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Israel concerned about Ukrainian Jews as Russian invasion threat mounts

Israel is concerned about the fate of 70,000 Jews living in Ukraine as the threat of a Russian invasion increases.

Feeling caught between two powers, Israeli Prime Minister Naftali Bennett offered to mediate the confrontation between Russia and Ukraine.  Russian President Vladimir Putin refused the offer.

“The United States of course, is our most important ally,” Professor Efraim Inbar, director of the Jerusalem Institute for Strategy And Security said. “We’ll always be on the side of the Americans, but we need to realize that we have good relations with Russia and we need the Russians in order to facilitate our military activities in Syria against the Iranian targets.”

READ: Ukraine’s Christians pray and prepare for Russian invasion

The Ukrainian crisis presents the first major test for the United States after the military pullout from Afghanistan.  Under a 1994 treaty, Ukraine voluntarily gave up its nuclear arsenal and the U.S. and Britain agreed to defend Ukraine from any invasion. The treaty was signed by then-President Bill Clinton, Britain, Russia and Ukraine and ratified by the U.S. Senate. The U.S. is bound by the treaty to act of Russia invades but many say the Biden administration is likely to ignore the treaty.

“Why is it important? It’s important because it’s a test of Biden,” said Joel Rosenberg, a Mideast expert and author. “What’s happening is because of the failure of Biden to be and look strong in Afghanistan. The fact that he surrendered to the terrorist Taliban regime in Afghanistan means that every other enemy in the world is saying, well, if Biden can’t handle the Taliban, what can we do? What could we get?’”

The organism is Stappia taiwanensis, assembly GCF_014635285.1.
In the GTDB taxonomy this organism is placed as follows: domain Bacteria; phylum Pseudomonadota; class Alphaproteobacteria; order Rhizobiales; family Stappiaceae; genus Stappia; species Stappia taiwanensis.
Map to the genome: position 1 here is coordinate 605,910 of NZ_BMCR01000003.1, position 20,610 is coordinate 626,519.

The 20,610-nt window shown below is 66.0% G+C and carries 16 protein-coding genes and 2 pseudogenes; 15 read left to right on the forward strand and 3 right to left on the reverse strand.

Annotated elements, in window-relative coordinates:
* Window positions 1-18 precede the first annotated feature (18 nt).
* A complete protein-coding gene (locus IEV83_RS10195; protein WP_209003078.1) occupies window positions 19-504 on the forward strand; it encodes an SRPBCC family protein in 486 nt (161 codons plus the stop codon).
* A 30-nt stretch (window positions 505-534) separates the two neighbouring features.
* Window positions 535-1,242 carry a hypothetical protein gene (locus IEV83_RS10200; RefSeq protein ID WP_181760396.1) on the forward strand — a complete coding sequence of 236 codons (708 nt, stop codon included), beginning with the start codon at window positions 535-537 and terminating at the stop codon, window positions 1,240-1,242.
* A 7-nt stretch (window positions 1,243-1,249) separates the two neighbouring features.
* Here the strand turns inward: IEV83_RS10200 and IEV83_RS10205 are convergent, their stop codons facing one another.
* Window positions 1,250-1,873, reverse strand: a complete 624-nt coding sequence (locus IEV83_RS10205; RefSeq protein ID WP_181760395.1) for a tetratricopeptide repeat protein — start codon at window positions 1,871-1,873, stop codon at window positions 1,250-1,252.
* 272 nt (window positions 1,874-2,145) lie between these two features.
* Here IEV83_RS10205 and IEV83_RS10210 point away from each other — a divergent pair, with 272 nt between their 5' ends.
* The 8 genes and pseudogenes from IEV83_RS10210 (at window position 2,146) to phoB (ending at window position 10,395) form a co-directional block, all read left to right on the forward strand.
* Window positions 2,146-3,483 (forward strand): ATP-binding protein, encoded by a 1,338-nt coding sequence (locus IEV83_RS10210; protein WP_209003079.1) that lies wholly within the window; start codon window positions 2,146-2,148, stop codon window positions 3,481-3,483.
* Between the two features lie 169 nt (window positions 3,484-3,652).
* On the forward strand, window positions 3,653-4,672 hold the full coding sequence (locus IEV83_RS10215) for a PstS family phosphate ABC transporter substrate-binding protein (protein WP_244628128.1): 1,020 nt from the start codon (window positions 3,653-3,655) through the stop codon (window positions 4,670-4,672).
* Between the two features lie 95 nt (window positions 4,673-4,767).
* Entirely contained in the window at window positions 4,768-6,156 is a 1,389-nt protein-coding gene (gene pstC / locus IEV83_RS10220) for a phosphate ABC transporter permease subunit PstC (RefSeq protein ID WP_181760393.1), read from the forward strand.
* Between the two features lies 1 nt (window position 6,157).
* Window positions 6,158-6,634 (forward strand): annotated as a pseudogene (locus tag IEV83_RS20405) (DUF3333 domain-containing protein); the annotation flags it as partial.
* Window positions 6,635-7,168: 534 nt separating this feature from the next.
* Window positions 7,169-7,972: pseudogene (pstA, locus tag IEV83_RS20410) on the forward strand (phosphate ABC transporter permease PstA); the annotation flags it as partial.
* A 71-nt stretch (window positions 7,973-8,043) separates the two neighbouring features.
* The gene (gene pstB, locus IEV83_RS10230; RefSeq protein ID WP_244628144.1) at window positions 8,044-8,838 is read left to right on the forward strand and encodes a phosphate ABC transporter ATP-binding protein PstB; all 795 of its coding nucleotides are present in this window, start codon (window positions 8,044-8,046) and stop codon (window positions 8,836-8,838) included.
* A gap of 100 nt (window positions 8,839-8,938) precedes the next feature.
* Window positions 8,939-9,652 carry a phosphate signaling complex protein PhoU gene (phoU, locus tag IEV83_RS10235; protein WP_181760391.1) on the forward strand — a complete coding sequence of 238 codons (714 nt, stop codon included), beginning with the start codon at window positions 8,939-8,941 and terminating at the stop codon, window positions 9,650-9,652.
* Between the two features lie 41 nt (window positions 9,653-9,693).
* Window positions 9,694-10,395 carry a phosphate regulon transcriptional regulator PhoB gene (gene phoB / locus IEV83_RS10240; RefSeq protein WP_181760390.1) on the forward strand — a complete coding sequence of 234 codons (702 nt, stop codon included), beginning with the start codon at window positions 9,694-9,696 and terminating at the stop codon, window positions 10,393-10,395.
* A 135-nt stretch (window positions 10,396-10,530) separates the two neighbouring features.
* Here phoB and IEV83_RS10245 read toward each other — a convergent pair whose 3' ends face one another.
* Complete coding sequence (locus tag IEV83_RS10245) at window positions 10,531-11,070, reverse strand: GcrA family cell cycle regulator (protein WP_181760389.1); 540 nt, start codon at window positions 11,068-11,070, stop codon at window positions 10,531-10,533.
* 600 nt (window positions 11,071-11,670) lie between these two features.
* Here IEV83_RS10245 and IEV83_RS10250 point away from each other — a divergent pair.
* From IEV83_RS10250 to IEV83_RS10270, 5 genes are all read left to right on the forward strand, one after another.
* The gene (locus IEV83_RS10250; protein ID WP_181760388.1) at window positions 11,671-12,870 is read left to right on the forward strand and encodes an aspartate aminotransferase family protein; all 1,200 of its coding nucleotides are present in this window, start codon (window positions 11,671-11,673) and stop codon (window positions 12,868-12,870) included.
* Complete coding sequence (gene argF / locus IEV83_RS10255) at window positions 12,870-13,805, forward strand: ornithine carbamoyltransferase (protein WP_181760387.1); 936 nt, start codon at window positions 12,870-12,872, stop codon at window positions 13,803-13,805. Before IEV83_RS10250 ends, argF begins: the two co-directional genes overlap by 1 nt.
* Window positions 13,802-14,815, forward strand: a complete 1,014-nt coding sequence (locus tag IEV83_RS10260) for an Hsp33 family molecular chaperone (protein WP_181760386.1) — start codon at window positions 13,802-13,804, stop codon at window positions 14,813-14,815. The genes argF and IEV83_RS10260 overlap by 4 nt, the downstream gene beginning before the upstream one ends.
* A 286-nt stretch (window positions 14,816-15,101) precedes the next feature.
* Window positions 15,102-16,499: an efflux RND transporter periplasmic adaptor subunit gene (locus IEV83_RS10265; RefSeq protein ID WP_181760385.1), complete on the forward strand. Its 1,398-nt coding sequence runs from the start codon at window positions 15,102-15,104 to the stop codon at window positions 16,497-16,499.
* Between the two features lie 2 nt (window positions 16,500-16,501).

Inbar said enemies such as China are closely watching closely. “Of course, if they are not going to show a strong position in Europe, the Chinese will believe what they used to say, that America is a paper tiger,” he said.

Another country that sees potential gains is Iran, currently involved in nuclear talks in Vienna.

“If they see weakness, if they see that they are not willing to confront aggression, then they will learn that they can ignore American wishes in the talks about a new nuclear agreement,” Inbar said. “ And they will not be forthcoming, expecting the Americans will do nothing. We should all pray that God will give wisdom to the American leadership to end this crisis in a positive way that will strengthen the United States rather than losing face.”

The vast majority of Ukraine’s Jewish community was murdered during World War II.

–Alan Goforth | Metro Voice